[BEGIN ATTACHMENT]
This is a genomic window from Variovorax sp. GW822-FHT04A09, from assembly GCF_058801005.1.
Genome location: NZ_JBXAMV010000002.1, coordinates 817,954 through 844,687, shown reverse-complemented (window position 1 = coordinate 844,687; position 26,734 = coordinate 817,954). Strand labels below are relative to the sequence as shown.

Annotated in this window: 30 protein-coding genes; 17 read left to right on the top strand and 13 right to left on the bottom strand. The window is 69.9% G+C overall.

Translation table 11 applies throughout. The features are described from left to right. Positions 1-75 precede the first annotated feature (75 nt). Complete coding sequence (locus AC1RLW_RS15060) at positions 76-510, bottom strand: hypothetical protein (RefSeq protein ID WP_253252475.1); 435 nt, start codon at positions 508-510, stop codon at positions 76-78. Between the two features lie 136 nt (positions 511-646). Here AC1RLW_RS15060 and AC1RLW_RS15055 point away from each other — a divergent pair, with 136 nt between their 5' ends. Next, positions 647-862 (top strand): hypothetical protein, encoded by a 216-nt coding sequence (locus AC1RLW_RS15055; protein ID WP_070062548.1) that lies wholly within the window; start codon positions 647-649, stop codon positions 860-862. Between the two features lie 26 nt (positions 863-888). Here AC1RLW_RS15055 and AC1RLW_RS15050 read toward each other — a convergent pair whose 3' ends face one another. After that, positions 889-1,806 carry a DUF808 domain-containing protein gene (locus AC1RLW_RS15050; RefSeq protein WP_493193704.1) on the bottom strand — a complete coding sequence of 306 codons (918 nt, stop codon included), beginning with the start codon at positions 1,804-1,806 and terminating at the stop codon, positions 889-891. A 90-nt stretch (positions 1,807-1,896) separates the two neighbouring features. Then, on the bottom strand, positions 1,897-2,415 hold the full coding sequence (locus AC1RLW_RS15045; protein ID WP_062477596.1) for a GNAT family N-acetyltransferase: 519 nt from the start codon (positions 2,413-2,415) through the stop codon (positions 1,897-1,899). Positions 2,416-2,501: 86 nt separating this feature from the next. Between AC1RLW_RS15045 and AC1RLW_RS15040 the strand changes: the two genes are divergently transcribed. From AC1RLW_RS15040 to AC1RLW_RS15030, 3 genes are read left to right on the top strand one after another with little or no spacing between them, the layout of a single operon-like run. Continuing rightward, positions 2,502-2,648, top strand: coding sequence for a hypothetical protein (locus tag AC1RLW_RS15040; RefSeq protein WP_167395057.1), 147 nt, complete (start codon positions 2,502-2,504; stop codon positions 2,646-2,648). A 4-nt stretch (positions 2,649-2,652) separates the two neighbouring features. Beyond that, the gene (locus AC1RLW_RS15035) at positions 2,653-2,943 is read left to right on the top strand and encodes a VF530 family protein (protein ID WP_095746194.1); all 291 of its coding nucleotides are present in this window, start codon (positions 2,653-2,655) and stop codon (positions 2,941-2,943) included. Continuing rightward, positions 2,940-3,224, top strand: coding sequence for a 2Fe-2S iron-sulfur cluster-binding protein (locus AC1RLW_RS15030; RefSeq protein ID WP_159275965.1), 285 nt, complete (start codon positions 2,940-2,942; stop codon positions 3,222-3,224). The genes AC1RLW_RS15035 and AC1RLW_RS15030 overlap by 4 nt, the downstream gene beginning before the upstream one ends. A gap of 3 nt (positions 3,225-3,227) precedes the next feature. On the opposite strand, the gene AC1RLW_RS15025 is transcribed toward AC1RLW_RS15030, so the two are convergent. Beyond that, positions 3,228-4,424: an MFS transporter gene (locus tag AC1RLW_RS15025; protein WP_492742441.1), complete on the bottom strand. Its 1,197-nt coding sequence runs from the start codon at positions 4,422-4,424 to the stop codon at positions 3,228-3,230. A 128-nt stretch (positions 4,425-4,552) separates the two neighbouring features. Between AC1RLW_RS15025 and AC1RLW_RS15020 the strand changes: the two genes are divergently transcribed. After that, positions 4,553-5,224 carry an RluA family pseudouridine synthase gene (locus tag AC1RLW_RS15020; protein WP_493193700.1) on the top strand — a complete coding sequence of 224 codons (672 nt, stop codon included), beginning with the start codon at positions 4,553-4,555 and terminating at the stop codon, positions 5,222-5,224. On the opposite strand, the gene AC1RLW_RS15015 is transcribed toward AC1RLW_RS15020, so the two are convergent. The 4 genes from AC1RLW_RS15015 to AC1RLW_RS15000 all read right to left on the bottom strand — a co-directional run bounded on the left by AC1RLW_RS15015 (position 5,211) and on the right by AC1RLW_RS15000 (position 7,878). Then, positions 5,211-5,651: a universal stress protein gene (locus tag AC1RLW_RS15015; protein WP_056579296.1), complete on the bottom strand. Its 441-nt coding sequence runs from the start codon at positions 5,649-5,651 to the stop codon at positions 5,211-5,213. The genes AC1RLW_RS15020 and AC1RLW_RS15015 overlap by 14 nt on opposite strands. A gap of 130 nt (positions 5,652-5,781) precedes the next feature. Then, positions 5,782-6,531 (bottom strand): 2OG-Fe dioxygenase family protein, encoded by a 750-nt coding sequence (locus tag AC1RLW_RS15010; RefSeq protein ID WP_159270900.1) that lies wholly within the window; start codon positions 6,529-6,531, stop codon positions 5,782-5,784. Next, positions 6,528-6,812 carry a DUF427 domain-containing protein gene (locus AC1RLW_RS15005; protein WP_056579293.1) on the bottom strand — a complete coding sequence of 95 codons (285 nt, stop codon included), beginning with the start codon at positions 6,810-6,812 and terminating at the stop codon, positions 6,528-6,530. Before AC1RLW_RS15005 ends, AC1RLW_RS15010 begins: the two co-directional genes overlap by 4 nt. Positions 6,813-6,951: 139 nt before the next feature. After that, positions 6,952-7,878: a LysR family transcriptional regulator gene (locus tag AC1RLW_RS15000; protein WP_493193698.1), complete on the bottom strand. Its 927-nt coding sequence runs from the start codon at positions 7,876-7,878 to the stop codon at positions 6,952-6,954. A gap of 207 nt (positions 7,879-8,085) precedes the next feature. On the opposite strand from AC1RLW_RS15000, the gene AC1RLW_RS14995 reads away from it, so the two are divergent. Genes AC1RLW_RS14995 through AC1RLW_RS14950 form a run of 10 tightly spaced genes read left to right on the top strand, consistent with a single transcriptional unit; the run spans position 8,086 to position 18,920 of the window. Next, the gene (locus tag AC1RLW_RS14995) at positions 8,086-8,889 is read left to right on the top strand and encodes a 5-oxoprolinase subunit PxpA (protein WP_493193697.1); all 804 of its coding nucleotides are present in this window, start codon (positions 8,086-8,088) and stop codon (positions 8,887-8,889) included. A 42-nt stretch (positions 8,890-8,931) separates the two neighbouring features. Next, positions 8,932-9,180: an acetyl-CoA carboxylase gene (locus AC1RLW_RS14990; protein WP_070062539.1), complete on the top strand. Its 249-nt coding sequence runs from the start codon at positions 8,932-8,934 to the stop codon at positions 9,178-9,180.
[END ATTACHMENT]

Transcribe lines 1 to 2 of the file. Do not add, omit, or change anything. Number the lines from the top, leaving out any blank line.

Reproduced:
This is a genomic window from Variovorax sp. GW822-FHT04A09, from assembly GCF_058801005.1.
Genome location: NZ_JBXAMV010000002.1, coordinates 817,954 through 844,687, shown reverse-complemented (window position 1 = coordinate 844,687; position 26,734 = coordinate 817,954). Strand labels below are relative to the sequence as shown.